Pasadena, is one  of cities in the Los Angeles County. It’s best known for as the home of the Tournament of Roses New Year’s Day Parade. While planning for Lena’s birthday, however, I discovered that Pasadena has a lot more to offer than I first thought.

Here’s an account of all the things we did there all in one day. You might find it useful if you ever find yourself lost in Pasadena.

Activity 1: Foody Field Trip 

Thanks to Goldstar, we managed to snag some awesome discounted tickets for a Foody Field Trip Tour of Pasadena.

Our tour guide, Janae, led us on a walk-eat-walk tour of Old Town Pasadena.

Foody Field Trip Tour Guide Janae

 Our meeting place, and our first stop, was at Pappa Rich, a korean bakery with hundreds of outlets all over Asia.

Birthday Girl Lena with Papparotti – Pappa Rich’s mascot

Their one outlet in the U.S. happens to be located in Pasadena. We had a taste of their most famous maple mocha bun with creamy butter inside.

Maple Mocha Bun

 Our second stop was at Chado Tea Room. Here the manager taught us about the different types of teas, and how they’re made. We got to see a Chinese Black Tea Brick up close and even learned the different benefits of each type of tea.

Chinese Tea Brick 

We also got to sample a variety of teas, and even had a bite of their scones.

Chado Tea Room’s Tea Samples 

The third stop on our Foody tour was Choza Mama, a Peruvian restaurant where we got to sample some wonderful Peruvian food.

Lechon Adobado at Choza Mama

 The fourth stop was at an Argentinian Restaurant called 1810. We sampled the best steak ever, and even had a glass of red and white wine to boot!

1810 Argentinian Restaurant

The fifth stop was at Haven Gastropub. We sampled the in-house beer and the home-made ketchup which they served with their fries.

Beer, flatbread,fries and homemade ketchup at Haven Gastropub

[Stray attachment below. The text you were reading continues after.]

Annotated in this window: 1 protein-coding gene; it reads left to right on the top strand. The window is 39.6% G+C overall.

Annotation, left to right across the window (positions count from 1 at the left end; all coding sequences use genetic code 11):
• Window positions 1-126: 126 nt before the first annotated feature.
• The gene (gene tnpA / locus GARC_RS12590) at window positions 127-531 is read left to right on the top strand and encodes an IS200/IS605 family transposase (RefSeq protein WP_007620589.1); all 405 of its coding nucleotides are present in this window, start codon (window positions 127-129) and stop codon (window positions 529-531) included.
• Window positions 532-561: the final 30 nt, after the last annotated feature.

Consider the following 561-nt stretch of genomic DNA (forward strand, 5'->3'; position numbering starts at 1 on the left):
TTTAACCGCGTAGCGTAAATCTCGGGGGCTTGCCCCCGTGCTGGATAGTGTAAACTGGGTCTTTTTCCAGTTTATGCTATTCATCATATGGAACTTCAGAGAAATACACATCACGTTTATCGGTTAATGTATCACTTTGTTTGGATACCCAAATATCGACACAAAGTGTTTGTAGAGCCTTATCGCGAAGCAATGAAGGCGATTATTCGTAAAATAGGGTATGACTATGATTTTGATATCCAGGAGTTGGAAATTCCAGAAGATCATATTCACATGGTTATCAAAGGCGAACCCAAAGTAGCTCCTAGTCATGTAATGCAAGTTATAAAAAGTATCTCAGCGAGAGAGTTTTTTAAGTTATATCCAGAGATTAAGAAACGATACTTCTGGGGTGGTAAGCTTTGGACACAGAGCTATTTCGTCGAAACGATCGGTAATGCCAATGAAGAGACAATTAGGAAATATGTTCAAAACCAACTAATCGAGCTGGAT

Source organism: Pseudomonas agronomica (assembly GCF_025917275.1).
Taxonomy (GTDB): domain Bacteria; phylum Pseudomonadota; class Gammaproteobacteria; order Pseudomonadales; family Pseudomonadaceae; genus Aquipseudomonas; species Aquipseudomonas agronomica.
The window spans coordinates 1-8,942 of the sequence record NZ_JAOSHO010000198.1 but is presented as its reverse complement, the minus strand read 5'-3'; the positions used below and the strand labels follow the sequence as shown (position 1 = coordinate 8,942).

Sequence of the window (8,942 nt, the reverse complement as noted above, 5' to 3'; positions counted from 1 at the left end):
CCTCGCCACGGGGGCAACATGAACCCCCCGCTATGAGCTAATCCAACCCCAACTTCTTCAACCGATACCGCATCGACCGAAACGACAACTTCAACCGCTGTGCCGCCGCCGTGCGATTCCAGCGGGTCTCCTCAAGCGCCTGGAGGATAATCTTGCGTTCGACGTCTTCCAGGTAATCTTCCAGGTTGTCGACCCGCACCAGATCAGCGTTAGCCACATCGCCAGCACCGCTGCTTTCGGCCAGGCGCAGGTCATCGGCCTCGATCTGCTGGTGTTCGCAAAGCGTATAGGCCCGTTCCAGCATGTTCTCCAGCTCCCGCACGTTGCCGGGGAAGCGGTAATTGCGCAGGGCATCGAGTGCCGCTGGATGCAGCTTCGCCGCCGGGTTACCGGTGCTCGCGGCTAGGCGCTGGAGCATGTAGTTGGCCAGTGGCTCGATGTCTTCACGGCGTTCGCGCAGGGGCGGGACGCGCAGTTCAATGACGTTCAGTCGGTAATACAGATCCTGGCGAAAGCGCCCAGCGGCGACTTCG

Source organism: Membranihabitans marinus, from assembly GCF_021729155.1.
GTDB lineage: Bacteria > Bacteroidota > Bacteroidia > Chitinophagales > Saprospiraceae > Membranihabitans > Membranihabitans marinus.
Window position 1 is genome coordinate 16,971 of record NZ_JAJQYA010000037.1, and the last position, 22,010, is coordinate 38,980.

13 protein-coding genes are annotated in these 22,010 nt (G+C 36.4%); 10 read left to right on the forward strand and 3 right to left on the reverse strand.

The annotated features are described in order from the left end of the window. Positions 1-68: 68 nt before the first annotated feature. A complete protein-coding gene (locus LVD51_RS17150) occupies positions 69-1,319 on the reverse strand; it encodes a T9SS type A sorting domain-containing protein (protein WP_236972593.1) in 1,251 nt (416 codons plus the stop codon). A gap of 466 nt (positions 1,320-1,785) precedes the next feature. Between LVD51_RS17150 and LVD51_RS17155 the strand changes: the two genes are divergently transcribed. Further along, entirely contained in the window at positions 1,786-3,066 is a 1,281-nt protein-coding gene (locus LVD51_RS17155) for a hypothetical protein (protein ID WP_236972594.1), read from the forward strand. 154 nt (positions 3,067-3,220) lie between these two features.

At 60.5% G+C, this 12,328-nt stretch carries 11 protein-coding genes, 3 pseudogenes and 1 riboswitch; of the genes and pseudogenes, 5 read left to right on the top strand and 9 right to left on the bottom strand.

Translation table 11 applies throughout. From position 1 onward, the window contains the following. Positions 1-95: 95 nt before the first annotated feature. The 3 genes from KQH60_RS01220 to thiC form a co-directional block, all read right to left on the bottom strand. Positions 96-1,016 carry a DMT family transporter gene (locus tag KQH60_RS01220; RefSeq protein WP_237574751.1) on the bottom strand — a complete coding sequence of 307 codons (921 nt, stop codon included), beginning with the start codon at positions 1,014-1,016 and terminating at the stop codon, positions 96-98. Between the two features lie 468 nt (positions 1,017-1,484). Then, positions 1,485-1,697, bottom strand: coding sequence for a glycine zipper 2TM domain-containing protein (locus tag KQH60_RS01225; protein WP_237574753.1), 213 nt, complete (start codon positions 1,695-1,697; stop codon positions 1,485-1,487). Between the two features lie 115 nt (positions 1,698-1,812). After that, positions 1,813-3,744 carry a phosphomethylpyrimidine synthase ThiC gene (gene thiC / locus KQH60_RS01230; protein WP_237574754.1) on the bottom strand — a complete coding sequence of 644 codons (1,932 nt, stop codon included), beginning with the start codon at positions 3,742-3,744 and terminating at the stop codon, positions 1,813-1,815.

The sixth and final stop was at Violet’s Cakes, a cupcake shop that offers a variety of yummy gluten-free cupcakes. They also happen to be finalists of Food Network’s Cupcake Wars.

Mini cupcakes at Violet’s Cakes

 The Foody Field Trip ended at around 1:30PM, but after three hours of eating and walking, we still weren’t done for the day.

Our next stop was at 300, a nice bowling alley in Pasadena. Here Lena got to use the personalized bowling ball we’d given her for her birthday three years ago.  Bowling was a fun way to shed some pounds after the crazy food trip.

Bowling with friends at 300

After two hours of non-stop bowling, we headed back to Old Town Pasadena for the next event. We took Lena to her favorite tea shop, Bird Pick, where we ordered her favorite Lychee Oolong Tea and surprised her with some birthday cupcakes.


Tea and birthday cupcakes at Bird Pick

 A couple of hours after we’d devoured the last of the birthday cupcakes, we walked half a mile to Lena’s final surprise venue for the day.

Lena loves movies and she’d been wanting to try out the iPic Theater in Pasadena for some time. So we bought some tickets and reserved seats to watch The Bourne Legacy there.

iPic Theaters is the ultimate movie-going experience. For $29, we each get our reclining lounge chairs, pillows, blankets and popcorn. We also get to order and eat dinner at the theater itself. All we had to do was push a button on our seat, and a server arrived to take our order and deliver it a few minutes later.

Awesome movie-going experience at iPic Theater

Birthdays are special for me. It’s the one day a year where I get to show a very good friend how much she’s appreciated and loved. Sufficed to say, Lena was super happy, and incredibly overwhelmed after the  day’s adventure. I know we all had fun celebrating it with her!